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Cited by 229 publications
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References 32 publications
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“…For example, a poster showing a pair of eyes lead to more prosocial behaviour (paying for drinks or tidying up) compared to a poster of flowers (Bateson et al 2006; Ernest-Jones et al 2011). In economic games, adding images of eyes or even stylised eyes to the screen background can lead to more sharing in a dictator game (Haley and Fessler 2005; Oda et al 2011) and stronger in-group favouritism (Mifune et al 2010).…”
Section: The Audience Effect In Typical Populationsmentioning
confidence: 99%
“…For example, a poster showing a pair of eyes lead to more prosocial behaviour (paying for drinks or tidying up) compared to a poster of flowers (Bateson et al 2006; Ernest-Jones et al 2011). In economic games, adding images of eyes or even stylised eyes to the screen background can lead to more sharing in a dictator game (Haley and Fessler 2005; Oda et al 2011) and stronger in-group favouritism (Mifune et al 2010).…”
Section: The Audience Effect In Typical Populationsmentioning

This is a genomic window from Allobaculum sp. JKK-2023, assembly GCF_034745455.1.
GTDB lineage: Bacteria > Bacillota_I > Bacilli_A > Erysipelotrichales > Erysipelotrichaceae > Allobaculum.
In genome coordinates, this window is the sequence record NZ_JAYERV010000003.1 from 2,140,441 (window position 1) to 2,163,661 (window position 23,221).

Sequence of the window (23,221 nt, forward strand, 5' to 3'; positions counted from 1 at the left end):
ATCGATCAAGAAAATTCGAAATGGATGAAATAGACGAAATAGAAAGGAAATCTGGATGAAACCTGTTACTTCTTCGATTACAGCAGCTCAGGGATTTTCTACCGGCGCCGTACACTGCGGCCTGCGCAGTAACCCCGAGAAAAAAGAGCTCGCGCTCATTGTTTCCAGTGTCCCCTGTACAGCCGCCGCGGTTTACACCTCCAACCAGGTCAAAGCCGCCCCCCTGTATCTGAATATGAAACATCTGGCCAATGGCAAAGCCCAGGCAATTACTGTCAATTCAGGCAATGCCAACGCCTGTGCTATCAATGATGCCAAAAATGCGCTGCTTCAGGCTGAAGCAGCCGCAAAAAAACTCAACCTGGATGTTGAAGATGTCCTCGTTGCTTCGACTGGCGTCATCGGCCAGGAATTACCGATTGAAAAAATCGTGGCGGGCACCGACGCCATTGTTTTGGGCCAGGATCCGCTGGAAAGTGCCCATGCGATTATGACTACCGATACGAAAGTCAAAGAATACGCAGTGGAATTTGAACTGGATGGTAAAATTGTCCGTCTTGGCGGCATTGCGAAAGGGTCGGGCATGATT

confidence: 99%
“…Pictures of faces, rather than eyes, have not been shown to increase prosociality in a dictator game [7], yet a schematic of a face made of three monochrome dots does increase prosociality [14]. Finally, field studies have shown that the effect of eyes on prosociality is stronger when fewer people are in the environment [15,17,21,22]. These results, therefore, suggest that the effect of monitoring cues is to some extent dependent on the characteristics of the environment and the specific watching stimuli used.…”
Section: Introductionmentioning
confidence: 99%
“…Prior to role assignment for the second round, subjects were informed that there would be no third party in round 2 (to avoid potential audience effects [22,34]); one player would be assigned to a different task and be unable to see the results of the interaction. We note that the presence of the experimenter can also induce audience effects [22]; we took great care to minimize this potential influence by (i) clearly informing participants during the consent process that their data would be stored completely anonymously and could not be connected to them in any way, and (ii) minimizing contact with the experimenter by presenting all instructions electronically.…”
Section: (B) Procedures (I) Experimentsmentioning
confidence: 99%